2003 saw the release of Michelle’s second album ‘Hotel Paper’; this record wasn’t as well received as her debut, which has always been somewhat of a mystery to me. The pop-rock and country influences are still there, the catchy lyrics and addictive melodies are still there; so why the mixed reviews? 2003 saw a bit of an influx of American look-a-like, sound-a-likes with Vanessa Carlton and Stacey Orrico to name but two, but likewise, when did too much of a good thing become a problem?!

For all you Sex And The City fans out there, you will be familiar with Michelle’s track ‘Breathe’ from a certain episode entitled ‘The Catch’ in Season 6, were Carrie is tasked with¬†trying¬†out¬†a flying trapeze in Central Park and she realises that ‘letting go’ is¬†not¬†so scary¬†as long as you have a good safety net, namely your friends.

After recording and performing with longtime friend and backup singer Jessica Harp as The Wreckers, Michelle has now started writing for her third studio album which will be titled ‘Everything Comes and Goes.’ I’ve been waiting for news of a UK tour since 2001…maybe just maybe, 2011¬†will be¬†the year! The first single from the album,‘Sooner or Later’, was released digitally in 2009 and I’ve included a clip below to give you a taste of what’s surely to come.

You might like to check out her recent collaboration with Timbaland too; this track ‘Getaway’ is available to download now from iTunes.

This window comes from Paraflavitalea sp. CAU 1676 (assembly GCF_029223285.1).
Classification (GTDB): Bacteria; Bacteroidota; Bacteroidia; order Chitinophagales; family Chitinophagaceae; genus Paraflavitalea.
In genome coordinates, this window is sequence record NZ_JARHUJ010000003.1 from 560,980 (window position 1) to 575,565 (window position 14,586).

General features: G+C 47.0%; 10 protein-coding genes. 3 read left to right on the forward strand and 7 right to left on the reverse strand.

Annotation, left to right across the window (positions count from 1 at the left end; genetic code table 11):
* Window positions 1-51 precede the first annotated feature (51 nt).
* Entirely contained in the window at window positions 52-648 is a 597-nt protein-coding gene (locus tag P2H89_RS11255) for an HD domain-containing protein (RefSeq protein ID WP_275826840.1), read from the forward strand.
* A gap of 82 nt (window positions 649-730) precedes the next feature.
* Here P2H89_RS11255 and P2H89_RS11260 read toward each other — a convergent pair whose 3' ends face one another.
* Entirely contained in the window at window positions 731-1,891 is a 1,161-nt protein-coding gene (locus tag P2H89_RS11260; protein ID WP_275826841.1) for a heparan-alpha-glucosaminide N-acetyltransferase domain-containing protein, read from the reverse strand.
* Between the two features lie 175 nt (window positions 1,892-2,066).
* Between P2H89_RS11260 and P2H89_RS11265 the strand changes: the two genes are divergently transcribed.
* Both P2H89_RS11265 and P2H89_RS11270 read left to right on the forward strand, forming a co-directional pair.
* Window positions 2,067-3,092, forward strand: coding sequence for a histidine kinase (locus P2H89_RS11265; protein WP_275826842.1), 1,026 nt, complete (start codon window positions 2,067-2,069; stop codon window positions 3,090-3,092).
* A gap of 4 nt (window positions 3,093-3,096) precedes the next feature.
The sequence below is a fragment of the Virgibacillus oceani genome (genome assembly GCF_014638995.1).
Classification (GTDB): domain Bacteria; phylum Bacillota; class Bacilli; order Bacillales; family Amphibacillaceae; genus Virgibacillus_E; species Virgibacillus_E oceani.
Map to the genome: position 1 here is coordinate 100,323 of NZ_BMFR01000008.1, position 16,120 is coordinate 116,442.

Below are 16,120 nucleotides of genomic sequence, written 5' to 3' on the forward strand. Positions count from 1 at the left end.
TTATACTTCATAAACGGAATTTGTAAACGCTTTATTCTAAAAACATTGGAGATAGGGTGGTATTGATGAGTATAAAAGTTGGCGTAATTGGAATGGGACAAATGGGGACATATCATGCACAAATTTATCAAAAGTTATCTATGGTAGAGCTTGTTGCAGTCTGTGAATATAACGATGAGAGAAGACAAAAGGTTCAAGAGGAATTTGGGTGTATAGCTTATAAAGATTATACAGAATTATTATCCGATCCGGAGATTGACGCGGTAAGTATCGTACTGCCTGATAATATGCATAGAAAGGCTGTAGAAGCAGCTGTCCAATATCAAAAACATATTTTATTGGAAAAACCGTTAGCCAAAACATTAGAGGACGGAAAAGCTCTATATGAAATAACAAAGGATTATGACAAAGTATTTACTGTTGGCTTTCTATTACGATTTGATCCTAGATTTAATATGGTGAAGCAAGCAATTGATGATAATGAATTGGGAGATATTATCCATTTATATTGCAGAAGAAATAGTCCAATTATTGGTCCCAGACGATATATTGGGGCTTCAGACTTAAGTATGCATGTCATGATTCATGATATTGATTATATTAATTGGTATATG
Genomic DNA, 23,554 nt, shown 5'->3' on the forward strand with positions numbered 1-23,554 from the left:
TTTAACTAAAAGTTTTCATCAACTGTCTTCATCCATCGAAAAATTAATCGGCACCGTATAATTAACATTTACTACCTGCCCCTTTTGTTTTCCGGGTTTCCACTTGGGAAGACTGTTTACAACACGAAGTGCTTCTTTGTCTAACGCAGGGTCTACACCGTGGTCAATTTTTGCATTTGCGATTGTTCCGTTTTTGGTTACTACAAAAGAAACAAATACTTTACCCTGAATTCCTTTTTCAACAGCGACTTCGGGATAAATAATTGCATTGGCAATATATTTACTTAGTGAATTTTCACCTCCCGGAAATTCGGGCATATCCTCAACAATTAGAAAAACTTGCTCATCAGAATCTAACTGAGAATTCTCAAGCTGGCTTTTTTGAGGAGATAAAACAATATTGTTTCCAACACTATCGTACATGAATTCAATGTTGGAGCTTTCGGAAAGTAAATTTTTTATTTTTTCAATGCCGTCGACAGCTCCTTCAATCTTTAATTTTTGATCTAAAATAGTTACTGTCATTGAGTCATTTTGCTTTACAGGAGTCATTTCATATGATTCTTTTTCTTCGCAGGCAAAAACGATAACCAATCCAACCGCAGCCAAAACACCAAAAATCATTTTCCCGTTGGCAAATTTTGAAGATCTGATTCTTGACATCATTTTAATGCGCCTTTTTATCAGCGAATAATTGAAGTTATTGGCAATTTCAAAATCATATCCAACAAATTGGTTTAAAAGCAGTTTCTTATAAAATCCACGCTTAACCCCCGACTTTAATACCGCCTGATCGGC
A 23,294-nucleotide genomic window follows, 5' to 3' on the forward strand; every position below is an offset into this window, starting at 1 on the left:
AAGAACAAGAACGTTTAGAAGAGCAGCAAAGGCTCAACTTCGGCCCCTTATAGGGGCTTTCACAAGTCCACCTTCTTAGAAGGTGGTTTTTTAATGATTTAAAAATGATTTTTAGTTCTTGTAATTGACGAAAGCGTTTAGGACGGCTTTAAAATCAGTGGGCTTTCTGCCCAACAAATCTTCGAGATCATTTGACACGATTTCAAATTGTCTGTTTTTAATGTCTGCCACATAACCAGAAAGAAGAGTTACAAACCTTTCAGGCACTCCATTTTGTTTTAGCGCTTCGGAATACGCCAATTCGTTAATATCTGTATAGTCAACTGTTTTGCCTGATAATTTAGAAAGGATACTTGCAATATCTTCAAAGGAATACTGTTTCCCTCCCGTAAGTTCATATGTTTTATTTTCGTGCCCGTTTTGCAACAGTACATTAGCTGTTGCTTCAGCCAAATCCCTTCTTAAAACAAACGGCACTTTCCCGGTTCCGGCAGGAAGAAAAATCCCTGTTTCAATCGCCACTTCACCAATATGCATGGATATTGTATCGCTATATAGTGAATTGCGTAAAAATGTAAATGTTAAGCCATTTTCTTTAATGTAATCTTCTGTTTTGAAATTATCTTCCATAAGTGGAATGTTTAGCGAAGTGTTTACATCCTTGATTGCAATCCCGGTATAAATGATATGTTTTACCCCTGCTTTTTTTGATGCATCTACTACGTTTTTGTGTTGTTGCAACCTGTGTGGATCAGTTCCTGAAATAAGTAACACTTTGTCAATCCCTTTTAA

Hopefully you’ve found a couple of pieces that you like on here; or perhaps a renewed passion for the original vampire-fighting, splintery-tongued¬†Sarah Michelle Gellar? I’ll finish with another of my most memorable live performances from the show, this time coming from Angie Hart with ‘Blue.’ This was featured during ‘Conversations With Dead People’¬†from Season Seven and was actually written for that particular episode at Whedon’s¬†request. This video was produced by hauntboo at YouTube, so credit where it’s due on this one.

Grrr! Argh!

Glastonbury coverage on the BBC

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Pyramid Stage at Glastonbury Festival

¬†I wasn’t one of the 177,500 festival folk that descended upon Pilton, Somerset last weekend, to witness the 40th Anniversary of the Glastonbury Festival,¬†having opted to attend V, Cambridge Folk Festival and Creamfields. I did, however, very excitedly set the Sky Plus in order to record the BBC’s coverage of the four-day event.¬†

I have to say though, I found myself quite underwhelmed by said coverage and wondering where the clips of perhaps slightly less commercial acts had¬†ended up…if indeed they were ever recorded.¬†

I fully understand that musical tastes are subjective to the viewer and that the BBC would have had a flood of complaints had they not featured the headliners and some of the bigger chart-residing artists, but being a contemporary arts festival; I just felt that the range of artists featured should have reflected that. 

I was looking forward to seeing a good range of artists, including new and fresh  offerings such as Everything Everything, Frightened Rabbit, Two Door Cinema Club, Devendra Banhart, Miike Snow, Lauren Pritchard as well as a few of my favourites; The Courteeners, Empire of the Sun and Laura Marling.